Sunday, March 31, 2013

The Feast of the Empty Tomb

Easter Sunday

Gospel John 20:1-18

Early on the first day of the week, while it was still dark, Mary Magdalene went to the tomb and saw that the stone had been removed from the entrance. 2 So she came running to Simon Peter and the other disciple, the one Jesus loved, and said, “They have taken the Lord out of the tomb, and we don’t know where they have put him!” 3 So Peter and the other disciple started for the tomb. 4 Both were running, but the other disciple outran Peter and reached the tomb first. 5 He bent over and looked in at the strips of linen lying there but did not go in. 6 Then Simon Peter came along behind him and went straight into the tomb. He saw the strips of linen lying there, 7 as well as the cloth that had been wrapped around Jesus’ head. The cloth was still lying in its place, separate from the linen. 8 Finally the other disciple, who had reached the tomb first, also went inside. He saw and believed. 9 (They still did not understand from Scripture that Jesus had to rise from the dead.) 10 Then the disciples went back to where they were staying. 11 Now Mary stood outside the tomb crying. As she wept, she bent over to look into the tomb 12 and saw two angels in white, seated where Jesus’ body had been, one at the head and the other at the foot.13 They asked her, “Woman, why are you crying?”“They have taken my Lord away,” she said, “and I don’t know where they have put him.” 14 At this, she turned around and saw Jesus standing there, but she did not realize that it was Jesus.15 He asked her, “Woman, why are you crying? Who is it you are looking for?”Thinking he was the gardener, she said, “Sir, if you have carried him away, tell me where you have put him, and I will get him.”16 Jesus said to her, “Mary.”She turned toward him and cried out in Aramaic, “Rabboni!” (which means “Teacher”).17 Jesus said, “Do not hold on to me, for I have not yet ascended to the Father. Go instead to my brothers and tell them, ‘I am ascending to my Father and your Father, to my God and your God.’”18 Mary Magdalene went to the disciples with the news: “I have seen the Lord!” And she told them that he had said these things to her.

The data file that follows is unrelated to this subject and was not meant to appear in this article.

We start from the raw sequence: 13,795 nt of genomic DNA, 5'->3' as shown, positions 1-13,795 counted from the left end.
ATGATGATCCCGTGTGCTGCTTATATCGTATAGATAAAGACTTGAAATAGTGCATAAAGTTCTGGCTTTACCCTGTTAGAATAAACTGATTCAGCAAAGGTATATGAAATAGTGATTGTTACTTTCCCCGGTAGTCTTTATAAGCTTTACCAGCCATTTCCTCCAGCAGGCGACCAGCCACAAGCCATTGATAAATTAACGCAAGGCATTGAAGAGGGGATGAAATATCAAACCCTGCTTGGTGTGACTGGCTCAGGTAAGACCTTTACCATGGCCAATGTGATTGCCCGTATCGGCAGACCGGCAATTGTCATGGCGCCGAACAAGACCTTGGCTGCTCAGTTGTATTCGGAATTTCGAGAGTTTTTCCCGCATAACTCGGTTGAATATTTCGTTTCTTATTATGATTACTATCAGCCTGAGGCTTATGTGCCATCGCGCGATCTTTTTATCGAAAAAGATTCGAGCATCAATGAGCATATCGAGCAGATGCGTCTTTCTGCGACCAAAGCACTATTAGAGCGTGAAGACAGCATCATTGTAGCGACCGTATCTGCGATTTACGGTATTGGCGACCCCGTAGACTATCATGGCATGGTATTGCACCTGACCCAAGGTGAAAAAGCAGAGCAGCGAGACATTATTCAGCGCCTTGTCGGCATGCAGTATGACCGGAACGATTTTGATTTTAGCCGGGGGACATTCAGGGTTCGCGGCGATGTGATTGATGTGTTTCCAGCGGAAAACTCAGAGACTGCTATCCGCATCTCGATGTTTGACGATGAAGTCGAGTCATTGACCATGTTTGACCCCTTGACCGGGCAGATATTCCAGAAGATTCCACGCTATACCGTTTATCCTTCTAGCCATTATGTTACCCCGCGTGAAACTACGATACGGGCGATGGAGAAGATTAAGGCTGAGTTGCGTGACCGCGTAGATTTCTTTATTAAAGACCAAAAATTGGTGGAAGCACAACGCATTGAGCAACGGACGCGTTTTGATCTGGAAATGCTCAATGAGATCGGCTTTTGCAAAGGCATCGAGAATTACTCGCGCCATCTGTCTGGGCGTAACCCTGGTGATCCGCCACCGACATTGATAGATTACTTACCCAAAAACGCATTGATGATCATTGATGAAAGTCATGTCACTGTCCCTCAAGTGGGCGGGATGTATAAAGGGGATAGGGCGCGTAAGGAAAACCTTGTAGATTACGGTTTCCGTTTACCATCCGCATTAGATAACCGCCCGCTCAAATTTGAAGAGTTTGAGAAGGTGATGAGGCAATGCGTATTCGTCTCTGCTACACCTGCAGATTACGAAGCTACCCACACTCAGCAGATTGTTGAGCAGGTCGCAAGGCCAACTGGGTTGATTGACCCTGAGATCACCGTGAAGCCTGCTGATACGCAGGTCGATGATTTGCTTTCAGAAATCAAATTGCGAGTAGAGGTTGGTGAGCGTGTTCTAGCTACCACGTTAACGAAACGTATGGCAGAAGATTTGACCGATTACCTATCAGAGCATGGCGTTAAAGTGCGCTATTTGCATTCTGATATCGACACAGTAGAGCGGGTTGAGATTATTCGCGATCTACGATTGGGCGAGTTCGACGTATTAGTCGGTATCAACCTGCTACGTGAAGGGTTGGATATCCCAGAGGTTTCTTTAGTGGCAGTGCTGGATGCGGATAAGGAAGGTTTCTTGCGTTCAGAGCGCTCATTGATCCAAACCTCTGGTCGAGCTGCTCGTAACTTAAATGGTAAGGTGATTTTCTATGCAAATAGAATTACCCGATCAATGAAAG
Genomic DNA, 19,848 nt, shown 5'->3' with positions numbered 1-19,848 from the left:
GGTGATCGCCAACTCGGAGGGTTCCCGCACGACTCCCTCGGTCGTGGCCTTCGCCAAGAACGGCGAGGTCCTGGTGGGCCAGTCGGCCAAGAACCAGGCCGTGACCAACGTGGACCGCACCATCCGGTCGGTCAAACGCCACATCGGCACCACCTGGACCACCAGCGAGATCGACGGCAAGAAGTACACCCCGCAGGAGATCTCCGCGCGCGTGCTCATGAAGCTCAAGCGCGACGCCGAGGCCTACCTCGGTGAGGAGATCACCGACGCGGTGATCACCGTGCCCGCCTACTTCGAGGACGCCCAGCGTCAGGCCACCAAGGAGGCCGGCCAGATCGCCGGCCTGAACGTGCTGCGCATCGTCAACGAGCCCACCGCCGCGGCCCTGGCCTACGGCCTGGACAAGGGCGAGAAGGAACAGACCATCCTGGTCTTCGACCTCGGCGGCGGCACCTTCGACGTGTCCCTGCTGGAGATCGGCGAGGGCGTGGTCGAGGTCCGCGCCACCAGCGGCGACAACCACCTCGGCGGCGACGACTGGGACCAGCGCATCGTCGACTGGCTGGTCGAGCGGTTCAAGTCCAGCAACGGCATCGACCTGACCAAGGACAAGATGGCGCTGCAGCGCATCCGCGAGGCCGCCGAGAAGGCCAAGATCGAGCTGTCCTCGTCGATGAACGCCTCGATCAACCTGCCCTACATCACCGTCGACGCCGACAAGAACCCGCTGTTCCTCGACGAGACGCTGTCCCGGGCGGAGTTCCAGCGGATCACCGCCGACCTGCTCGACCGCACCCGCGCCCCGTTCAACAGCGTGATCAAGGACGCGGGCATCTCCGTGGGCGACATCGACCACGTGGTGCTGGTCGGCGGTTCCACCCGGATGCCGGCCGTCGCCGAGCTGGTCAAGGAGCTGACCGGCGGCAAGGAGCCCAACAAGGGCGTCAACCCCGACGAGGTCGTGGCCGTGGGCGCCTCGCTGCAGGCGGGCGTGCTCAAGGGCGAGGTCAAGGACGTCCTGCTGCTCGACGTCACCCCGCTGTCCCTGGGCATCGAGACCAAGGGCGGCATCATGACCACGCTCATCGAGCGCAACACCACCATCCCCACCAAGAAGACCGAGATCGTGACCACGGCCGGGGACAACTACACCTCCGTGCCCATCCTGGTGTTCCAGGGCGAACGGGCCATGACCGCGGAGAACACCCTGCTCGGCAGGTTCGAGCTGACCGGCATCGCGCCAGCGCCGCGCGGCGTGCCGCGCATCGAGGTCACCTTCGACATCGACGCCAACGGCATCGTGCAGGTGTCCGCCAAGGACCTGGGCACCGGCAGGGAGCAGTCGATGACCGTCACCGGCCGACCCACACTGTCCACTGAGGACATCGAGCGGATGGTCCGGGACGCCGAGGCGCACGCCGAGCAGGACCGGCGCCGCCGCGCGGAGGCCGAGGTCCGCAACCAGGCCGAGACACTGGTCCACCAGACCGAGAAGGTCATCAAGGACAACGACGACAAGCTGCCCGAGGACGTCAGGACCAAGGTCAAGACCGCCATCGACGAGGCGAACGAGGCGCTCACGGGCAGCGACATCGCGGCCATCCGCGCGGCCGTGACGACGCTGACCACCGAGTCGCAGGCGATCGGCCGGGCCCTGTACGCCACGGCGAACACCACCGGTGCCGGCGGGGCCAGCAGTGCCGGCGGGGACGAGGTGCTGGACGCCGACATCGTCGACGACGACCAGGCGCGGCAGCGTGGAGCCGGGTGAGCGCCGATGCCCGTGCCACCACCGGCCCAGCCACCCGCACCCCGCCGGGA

Three non-church-goers died and met at the pearly gates of Heaven. St. Peter told them that they could enter the gates if they could answer one simple question. St. Peter asks the first man, “What is Easter?”

The man replies, “Oh, that’s easy! It’s the holiday in November when everyone gets together, eats turkey, and are thankful…” “Wrong!” replies St. Peter, and proceeds to ask the second man the same question, “What is Easter?”

The second man replies, “Easter is the holiday in December when we put up a nice tree, exchange presents, and celebrate the birth of Jesus.” St. Peter looks at the second man, shakes his head in disgust, tells him he’s wrong, and then peers over his glasses at the third man and asks, “What is Easter?”

The third man smiles confidently and looks St. Peter in the eyes, “I know what Easter is.” “Oh?” says St. Peter, incredulously. “Easter is the Christian holiday that coincides with the Jewish celebration of Passover. Jesus and his disciples were eating at the last supper and Jesus was later deceived and turned over to the Romans by one of his disciples. The Romans took him to be crucified and he was stabbed in the side, made to wear a crown of thorns, and was hung on a cross with nails through his hands. He was buried in a nearby cave which was sealed off by a large boulder.” St. Peter smiles broadly with delight. The third man continued, “Every year the boulder is moved aside so that Jesus can come out… and, if he sees his shadow, there will be six more weeks of winter.”